Abuse lawsuit's award $6 million; Defendant is in prison for porn
Jessica Rocha, Staff Writer
An Orange County judge ordered an imprisoned Fuquay-Varina man to pay $6 million to a girl he met in an orphanage, later obtained custody of and repeatedly raped for about two years.
Superior Court Judge Carl Fox ordered James McDaniel-Webb, 49, to pay the girl $2 million in compensatory damages and $4 million in punitive damages. He is currently in federal prison on Internet pornography convictions related to the abuse of the girl. After that, he will be sent to state prison for statutory rape of the girl.
"We think the award sends a clear message for those responsible for children that they have a duty to protect them from abuse," said Michael W. Patrick, the girl's court-appointed guardian. "Child abuse has been called the murder of the soul."
Monday's judgment was issued in McDaniel-Webb's absence because he never responded to the civil lawsuit even though he was served the papers. The suit, filed in 2004, also named the Masonic Home for Children at Oxford Inc., the Granville County orphanage where McDaniel-Webb first met the girl when he served as a volunteer.
The orphanage settled its part of the lawsuit in January for an undisclosed amount, and representatives have said that changes have been made to prevent similar abuses from happening in the future.
Before allegations against McDaniel-Webb surfaced in 2003, he was known as a wealthy local computer wiz who fashioned himself a "Bill Gates Jr."
He started to volunteer at the Masonic Home in 1999, donating "substantial" money that the lawsuit alleged made the orphanage overlook his criminal past. When he was 19, McDaniel-Webb was convicted of aiding and abetting an escaped prisoner, his father.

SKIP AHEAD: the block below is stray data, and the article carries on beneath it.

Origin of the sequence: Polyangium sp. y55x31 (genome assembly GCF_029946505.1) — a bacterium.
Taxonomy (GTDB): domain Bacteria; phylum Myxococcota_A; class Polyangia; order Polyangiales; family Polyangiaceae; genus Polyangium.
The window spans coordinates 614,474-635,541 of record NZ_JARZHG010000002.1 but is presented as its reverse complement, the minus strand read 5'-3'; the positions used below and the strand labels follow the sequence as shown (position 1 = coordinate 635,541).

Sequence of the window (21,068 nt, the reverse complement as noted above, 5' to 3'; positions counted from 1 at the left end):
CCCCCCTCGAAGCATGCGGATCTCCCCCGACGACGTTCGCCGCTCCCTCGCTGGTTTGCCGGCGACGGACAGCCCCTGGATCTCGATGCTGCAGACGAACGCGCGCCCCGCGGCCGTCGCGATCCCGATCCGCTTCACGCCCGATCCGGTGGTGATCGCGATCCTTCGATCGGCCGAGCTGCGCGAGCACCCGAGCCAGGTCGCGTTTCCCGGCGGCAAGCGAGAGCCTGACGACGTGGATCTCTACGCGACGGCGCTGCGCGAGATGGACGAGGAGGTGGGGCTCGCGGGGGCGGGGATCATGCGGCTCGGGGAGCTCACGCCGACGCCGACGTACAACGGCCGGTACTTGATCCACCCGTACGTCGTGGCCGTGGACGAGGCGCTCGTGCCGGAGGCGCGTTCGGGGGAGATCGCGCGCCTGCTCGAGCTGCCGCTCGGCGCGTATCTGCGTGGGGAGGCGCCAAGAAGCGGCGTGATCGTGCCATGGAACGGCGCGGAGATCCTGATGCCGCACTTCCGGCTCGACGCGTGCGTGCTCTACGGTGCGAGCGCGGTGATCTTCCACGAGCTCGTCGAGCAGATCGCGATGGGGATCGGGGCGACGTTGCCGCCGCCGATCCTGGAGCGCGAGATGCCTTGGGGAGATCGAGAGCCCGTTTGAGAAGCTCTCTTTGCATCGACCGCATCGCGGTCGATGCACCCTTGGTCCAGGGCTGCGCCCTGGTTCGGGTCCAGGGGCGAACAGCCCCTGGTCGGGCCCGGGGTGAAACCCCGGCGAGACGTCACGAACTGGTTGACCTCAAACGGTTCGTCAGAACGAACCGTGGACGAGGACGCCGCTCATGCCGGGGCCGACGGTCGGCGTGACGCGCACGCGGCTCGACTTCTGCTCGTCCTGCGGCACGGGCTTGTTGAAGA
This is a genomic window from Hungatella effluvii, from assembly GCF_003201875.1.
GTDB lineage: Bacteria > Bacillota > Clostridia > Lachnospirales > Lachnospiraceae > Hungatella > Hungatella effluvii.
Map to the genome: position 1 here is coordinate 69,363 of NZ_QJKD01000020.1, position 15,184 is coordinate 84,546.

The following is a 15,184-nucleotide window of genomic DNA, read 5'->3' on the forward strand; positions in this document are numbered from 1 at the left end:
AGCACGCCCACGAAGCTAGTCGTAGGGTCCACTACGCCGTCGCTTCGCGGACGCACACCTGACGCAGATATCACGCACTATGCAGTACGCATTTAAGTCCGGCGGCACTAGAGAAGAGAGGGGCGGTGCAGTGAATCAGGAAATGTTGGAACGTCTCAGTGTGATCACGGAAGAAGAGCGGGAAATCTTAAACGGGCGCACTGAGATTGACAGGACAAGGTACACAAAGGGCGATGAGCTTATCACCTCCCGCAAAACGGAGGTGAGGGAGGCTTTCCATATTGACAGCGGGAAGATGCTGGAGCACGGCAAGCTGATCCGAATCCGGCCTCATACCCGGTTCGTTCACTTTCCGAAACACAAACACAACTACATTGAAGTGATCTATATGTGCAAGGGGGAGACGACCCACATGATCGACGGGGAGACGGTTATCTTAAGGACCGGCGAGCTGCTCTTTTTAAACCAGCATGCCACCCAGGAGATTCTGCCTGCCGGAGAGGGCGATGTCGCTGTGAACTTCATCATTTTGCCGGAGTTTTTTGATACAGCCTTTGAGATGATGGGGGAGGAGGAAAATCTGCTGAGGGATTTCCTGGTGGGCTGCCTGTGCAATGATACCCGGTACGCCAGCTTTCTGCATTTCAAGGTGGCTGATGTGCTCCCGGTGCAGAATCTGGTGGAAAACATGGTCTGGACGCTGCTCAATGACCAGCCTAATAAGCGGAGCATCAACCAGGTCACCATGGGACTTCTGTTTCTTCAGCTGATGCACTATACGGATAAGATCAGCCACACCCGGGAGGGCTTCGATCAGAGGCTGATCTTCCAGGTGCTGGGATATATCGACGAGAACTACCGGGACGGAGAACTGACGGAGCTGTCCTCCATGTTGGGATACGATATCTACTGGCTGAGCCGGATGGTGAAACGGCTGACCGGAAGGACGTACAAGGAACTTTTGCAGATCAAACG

McDaniel-Webb apparently forged a bond with the then 12-year-old girl, who had been sent to the home by her adoptive parents.
He hosted her on overnight visits, and eventually persuaded her adoptive parents to sign over their custody of her.
In a 2001 letter, McDaniel-Webb wrote them:
"She has only a few school years remaining, surely you would agree that she deserves some happiness and stability during that time."
If she remained at the orphanage other teens would be a bad influence because they all "smoke, run off to meet boys, etc.," he added.
Later in the letter, McDaniel-Webb offered the girl's adoptive parents compensation "reasonable for 12 years of child care as any amount up to $36,000" if they agreed to transfer custody "quickly and amicably."
Fox said the $6 million judgment was based on the plaintiff's estimate of $2 million in future costs, including treatment. Fox then doubled that for the punitive portion.
"[McDaniel-Webb] used his financial resources to obtain custody of the child to abuse her," Fox said, calling the action wanton.
Despite the judge's order, Patrick said it will be difficult to collect the money. "This allows us to start the process of looking for his assets," he said.
The girl, now 17, is living in foster care and attending high school, Patrick said.
"She is very bright and trying very hard to get on with her life," he said. "But this is a situation where it leaves a lot of scars."
Staff writer Jessica Rocha can be reached at 932-2008 or firstname.lastname@example.org